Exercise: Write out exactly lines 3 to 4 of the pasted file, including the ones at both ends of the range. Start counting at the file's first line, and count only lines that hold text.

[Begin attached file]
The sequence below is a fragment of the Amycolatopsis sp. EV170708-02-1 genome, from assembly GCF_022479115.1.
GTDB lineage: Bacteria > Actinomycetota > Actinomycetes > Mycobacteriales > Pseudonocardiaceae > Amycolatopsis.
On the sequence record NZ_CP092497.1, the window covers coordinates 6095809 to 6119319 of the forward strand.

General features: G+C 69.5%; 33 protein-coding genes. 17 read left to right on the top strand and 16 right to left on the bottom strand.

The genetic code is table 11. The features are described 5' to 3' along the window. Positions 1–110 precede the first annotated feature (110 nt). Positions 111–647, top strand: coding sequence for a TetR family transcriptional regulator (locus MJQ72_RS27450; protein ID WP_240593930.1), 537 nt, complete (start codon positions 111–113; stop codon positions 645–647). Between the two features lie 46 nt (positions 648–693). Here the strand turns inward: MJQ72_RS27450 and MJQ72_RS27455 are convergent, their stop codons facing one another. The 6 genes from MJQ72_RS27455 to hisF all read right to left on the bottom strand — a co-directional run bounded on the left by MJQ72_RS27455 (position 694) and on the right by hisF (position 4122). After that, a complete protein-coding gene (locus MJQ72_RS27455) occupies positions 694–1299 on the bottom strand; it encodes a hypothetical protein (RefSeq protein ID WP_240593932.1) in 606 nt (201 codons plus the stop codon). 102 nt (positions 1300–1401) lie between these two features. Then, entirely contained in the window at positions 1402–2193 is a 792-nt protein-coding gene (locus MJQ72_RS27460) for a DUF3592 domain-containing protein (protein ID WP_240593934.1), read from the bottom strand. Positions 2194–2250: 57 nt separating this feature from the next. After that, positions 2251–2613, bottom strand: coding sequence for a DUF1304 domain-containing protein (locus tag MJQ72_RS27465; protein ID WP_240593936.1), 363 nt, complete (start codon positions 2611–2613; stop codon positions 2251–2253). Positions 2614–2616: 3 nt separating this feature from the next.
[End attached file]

On the sequence record NZ_CP092497.1, the window covers coordinates 6095809 to 6119319 of the forward strand.

General features: G+C 69.5%; 33 protein-coding genes. 17 read left to right on the top strand and 16 right to left on the bottom strand.